We considered several potential confounders that remain stable over time and some confounders that change over time. Time-constant confounders included sex, age at enrollment (modeled as linear plus quadratic terms), self-reported race/ethnicity (non-Hispanic black, non-Hispanic white, Hispanic, or other), education (less than high school, high school, some college/vocational school, or college or more), enrollment phase (1989/1990 or 1992/1993), and clinic site. Time-updated confounders included income quartile and the following health behaviors and conditions: at least 1 alcoholic beverage a week (yes/no), current smoking (yes/no), blocks walked per week (continuous), total kilocalorie expended during physical activity (continuous), obesity (body mass index ≥30), heart diseases (yes/no), hypertension (yes/no), diabetes mellitus (yes/no), antidepressant use (yes/no), and cognitive function (continuous). Hypertension status was based on history of hypertension, medication use, and blood pressure measurements obtained during clinic visits. Diabetes mellitus status was based on the American Diabetes Association criteria.14 Total kilocalorie expenditure was estimated during the first, fourth, and eighth assessments waves using self-reported frequency and duration of 16 activities, including chores. Study personnel recorded antidepressant use during the 2 weeks before clinical visits by directly transcribing information from prescription bottles brought in by participants.7 Cognitive function was measured using 30-point Mini-Mental State Examinations the first assessment wave and the 100-point Modified Mini-Mental State Examination during the remainder of follow-up.15,16 Missing values on time-updated covariates were imputed by carrying forward the most recent previous report.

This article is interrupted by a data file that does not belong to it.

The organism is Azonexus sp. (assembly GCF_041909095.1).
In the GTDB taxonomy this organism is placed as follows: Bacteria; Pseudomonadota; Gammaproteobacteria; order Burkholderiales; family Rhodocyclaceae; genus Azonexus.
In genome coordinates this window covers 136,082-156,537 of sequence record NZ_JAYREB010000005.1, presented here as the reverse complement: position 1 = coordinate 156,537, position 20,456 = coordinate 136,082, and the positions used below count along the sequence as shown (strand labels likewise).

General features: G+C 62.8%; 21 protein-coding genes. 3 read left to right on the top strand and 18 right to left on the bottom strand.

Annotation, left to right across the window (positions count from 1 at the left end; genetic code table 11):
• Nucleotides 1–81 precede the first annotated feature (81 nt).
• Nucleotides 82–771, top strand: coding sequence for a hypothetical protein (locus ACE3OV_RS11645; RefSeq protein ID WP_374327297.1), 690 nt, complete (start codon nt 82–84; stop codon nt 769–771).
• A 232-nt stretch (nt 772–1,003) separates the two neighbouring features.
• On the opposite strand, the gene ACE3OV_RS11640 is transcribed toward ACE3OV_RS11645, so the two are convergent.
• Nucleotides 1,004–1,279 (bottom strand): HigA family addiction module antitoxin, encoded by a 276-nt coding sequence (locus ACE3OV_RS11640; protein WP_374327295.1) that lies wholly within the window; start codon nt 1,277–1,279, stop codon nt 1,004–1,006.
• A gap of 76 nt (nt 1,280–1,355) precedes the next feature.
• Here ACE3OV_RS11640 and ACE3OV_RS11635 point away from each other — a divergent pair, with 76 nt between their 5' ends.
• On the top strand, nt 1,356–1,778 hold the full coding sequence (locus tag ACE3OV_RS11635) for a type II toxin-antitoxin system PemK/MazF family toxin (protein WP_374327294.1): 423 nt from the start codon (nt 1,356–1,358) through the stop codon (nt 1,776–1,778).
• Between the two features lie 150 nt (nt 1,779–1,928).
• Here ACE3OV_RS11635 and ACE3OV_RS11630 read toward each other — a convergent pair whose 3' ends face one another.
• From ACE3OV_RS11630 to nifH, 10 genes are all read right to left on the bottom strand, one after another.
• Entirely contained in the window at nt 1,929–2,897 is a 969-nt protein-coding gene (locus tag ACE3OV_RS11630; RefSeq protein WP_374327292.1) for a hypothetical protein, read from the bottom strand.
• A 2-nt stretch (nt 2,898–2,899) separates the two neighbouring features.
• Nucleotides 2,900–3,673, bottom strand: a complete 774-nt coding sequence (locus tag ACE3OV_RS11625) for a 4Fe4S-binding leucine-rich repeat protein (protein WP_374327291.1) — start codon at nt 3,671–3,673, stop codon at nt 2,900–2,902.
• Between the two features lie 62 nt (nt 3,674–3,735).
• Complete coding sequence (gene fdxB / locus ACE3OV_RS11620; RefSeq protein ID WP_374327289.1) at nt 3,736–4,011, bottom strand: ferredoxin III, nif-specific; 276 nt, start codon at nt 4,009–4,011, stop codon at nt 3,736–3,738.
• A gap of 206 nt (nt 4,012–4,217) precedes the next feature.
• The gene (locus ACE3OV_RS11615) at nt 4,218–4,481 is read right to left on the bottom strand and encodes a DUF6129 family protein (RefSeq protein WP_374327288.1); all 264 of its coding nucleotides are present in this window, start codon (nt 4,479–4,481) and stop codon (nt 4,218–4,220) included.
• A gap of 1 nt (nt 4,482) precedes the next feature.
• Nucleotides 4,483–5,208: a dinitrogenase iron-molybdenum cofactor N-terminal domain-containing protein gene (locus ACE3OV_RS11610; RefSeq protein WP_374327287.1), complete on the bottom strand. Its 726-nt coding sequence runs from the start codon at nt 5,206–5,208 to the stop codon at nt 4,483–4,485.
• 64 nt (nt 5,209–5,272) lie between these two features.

Methods of Analysis